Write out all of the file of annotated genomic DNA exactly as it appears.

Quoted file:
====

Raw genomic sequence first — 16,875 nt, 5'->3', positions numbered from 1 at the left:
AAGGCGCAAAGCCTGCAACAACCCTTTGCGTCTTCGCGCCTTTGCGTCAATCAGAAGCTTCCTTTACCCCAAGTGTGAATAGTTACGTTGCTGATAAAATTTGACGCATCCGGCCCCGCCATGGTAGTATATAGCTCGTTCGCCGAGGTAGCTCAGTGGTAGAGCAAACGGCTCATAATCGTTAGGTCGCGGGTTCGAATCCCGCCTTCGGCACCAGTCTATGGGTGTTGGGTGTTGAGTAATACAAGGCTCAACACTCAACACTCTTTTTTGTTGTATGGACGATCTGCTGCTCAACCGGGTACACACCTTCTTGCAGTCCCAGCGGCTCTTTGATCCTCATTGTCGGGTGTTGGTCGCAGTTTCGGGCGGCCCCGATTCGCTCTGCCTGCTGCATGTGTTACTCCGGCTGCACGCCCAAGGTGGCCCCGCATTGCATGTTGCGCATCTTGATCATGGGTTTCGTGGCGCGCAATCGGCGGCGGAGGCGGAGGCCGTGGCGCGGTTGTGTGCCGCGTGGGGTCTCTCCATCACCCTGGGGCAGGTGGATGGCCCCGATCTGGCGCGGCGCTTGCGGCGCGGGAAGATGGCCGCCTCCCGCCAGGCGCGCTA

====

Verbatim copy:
Raw genomic sequence first — 16,875 nt, 5'->3', positions numbered from 1 at the left:
AAGGCGCAAAGCCTGCAACAACCCTTTGCGTCTTCGCGCCTTTGCGTCAATCAGAAGCTTCCTTTACCCCAAGTGTGAATAGTTACGTTGCTGATAAAATTTGACGCATCCGGCCCCGCCATGGTAGTATATAGCTCGTTCGCCGAGGTAGCTCAGTGGTAGAGCAAACGGCTCATAATCGTTAGGTCGCGGGTTCGAATCCCGCCTTCGGCACCAGTCTATGGGTGTTGGGTGTTGAGTAATACAAGGCTCAACACTCAACACTCTTTTTTGTTGTATGGACGATCTGCTGCTCAACCGGGTACACACCTTCTTGCAGTCCCAGCGGCTCTTTGATCCTCATTGTCGGGTGTTGGTCGCAGTTTCGGGCGGCCCCGATTCGCTCTGCCTGCTGCATGTGTTACTCCGGCTGCACGCCCAAGGTGGCCCCGCATTGCATGTTGCGCATCTTGATCATGGGTTTCGTGGCGCGCAATCGGCGGCGGAGGCGGAGGCCGTGGCGCGGTTGTGTGCCGCGTGGGGTCTCTCCATCACCCTGGGGCAGGTGGATGGCCCCGATCTGGCGCGGCGCTTGCGGCGCGGGAAGATGGCCGCCTCCCGCCAGGCGCGCTA